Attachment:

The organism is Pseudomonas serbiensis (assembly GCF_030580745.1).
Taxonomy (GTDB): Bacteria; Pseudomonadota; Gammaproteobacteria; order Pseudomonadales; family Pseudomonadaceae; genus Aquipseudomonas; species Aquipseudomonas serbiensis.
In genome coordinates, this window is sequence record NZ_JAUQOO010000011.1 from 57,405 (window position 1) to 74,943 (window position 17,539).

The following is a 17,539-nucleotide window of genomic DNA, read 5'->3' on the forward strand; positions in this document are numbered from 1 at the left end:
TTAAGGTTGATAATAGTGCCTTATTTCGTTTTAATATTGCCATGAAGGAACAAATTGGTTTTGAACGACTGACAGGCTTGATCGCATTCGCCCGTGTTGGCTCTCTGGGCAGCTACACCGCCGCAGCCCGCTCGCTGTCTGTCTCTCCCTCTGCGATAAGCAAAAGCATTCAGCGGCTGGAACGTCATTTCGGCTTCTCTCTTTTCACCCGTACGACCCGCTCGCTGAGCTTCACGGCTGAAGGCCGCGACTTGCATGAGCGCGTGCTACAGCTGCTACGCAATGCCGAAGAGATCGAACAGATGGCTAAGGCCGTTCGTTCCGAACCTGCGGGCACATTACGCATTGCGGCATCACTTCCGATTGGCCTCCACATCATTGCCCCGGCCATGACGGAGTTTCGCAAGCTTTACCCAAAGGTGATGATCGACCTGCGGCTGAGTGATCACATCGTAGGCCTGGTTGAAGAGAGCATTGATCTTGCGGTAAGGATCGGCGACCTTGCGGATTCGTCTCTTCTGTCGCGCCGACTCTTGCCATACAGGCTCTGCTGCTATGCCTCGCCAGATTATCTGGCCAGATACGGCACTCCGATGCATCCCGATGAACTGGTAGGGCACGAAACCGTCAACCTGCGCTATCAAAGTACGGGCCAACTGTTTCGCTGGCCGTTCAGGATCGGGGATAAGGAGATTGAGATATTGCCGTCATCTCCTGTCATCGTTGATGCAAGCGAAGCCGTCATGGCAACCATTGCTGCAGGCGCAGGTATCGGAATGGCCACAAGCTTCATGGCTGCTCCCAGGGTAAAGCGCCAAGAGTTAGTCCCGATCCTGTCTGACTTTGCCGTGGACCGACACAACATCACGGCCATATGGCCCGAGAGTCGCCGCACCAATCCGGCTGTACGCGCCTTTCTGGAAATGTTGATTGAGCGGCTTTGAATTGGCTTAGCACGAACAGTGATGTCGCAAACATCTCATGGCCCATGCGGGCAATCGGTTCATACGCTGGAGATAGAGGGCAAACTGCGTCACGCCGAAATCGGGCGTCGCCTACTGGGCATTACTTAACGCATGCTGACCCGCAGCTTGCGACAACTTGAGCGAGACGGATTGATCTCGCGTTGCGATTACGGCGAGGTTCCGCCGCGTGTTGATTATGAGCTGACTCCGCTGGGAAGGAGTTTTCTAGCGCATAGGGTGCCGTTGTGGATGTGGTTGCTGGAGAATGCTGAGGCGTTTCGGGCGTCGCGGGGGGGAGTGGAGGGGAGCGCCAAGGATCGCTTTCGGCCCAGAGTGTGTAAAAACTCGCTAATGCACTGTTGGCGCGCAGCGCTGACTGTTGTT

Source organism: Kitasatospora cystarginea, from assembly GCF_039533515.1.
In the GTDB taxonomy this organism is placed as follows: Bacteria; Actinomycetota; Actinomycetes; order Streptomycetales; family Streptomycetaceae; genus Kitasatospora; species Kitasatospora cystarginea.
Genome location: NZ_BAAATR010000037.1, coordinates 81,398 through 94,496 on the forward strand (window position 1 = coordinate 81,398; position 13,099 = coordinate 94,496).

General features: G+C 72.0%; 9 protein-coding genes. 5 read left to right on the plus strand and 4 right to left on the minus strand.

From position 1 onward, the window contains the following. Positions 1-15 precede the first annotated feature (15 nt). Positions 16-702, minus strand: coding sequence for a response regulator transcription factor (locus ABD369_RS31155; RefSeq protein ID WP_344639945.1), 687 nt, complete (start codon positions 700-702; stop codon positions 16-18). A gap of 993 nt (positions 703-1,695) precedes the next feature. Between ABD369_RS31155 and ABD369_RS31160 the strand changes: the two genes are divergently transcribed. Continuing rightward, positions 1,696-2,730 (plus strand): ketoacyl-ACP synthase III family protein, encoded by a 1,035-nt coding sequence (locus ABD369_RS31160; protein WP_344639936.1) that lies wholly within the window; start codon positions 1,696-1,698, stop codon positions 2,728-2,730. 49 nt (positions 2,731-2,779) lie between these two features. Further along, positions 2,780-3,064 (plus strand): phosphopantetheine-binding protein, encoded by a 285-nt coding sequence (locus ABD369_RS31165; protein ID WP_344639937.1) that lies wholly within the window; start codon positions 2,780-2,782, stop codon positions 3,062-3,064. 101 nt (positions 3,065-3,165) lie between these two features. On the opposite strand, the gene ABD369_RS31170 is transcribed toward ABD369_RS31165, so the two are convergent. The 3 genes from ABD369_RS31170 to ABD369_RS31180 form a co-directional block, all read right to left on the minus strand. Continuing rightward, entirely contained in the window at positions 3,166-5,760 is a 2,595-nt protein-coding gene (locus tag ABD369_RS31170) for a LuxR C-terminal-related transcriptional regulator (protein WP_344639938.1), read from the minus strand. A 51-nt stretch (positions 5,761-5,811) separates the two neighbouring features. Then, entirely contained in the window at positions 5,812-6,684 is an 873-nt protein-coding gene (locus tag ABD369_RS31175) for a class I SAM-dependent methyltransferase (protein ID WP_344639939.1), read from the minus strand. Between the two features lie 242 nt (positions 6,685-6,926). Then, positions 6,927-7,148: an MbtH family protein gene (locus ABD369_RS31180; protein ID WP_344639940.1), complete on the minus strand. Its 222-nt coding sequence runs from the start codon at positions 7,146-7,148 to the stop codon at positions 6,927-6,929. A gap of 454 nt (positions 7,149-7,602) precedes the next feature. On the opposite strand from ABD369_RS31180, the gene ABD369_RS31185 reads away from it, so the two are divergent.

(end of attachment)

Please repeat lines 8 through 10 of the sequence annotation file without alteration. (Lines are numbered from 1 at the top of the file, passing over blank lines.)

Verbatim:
Genome location: NZ_BAAATR010000037.1, coordinates 81,398 through 94,496 on the forward strand (window position 1 = coordinate 81,398; position 13,099 = coordinate 94,496).

General features: G+C 72.0%; 9 protein-coding genes. 5 read left to right on the plus strand and 4 right to left on the minus strand.

From position 1 onward, the window contains the following. Positions 1-15 precede the first annotated feature (15 nt). Positions 16-702, minus strand: coding sequence for a response regulator transcription factor (locus ABD369_RS31155; RefSeq protein ID WP_344639945.1), 687 nt, complete (start codon positions 700-702; stop codon positions 16-18). A gap of 993 nt (positions 703-1,695) precedes the next feature. Between ABD369_RS31155 and ABD369_RS31160 the strand changes: the two genes are divergently transcribed. Continuing rightward, positions 1,696-2,730 (plus strand): ketoacyl-ACP synthase III family protein, encoded by a 1,035-nt coding sequence (locus ABD369_RS31160; protein WP_344639936.1) that lies wholly within the window; start codon positions 1,696-1,698, stop codon positions 2,728-2,730. 49 nt (positions 2,731-2,779) lie between these two features. Further along, positions 2,780-3,064 (plus strand): phosphopantetheine-binding protein, encoded by a 285-nt coding sequence (locus ABD369_RS31165; protein ID WP_344639937.1) that lies wholly within the window; start codon positions 2,780-2,782, stop codon positions 3,062-3,064. 101 nt (positions 3,065-3,165) lie between these two features. On the opposite strand, the gene ABD369_RS31170 is transcribed toward ABD369_RS31165, so the two are convergent. The 3 genes from ABD369_RS31170 to ABD369_RS31180 form a co-directional block, all read right to left on the minus strand. Continuing rightward, entirely contained in the window at positions 3,166-5,760 is a 2,595-nt protein-coding gene (locus tag ABD369_RS31170) for a LuxR C-terminal-related transcriptional regulator (protein WP_344639938.1), read from the minus strand. A 51-nt stretch (positions 5,761-5,811) separates the two neighbouring features. Then, entirely contained in the window at positions 5,812-6,684 is an 873-nt protein-coding gene (locus tag ABD369_RS31175) for a class I SAM-dependent methyltransferase (protein ID WP_344639939.1), read from the minus strand. Between the two features lie 242 nt (positions 6,685-6,926). Then, positions 6,927-7,148: an MbtH family protein gene (locus ABD369_RS31180; protein ID WP_344639940.1), complete on the minus strand. Its 222-nt coding sequence runs from the start codon at positions 7,146-7,148 to the stop codon at positions 6,927-6,929. A gap of 454 nt (positions 7,149-7,602) precedes the next feature. On the opposite strand from ABD369_RS31180, the gene ABD369_RS31185 reads away from it, so the two are divergent.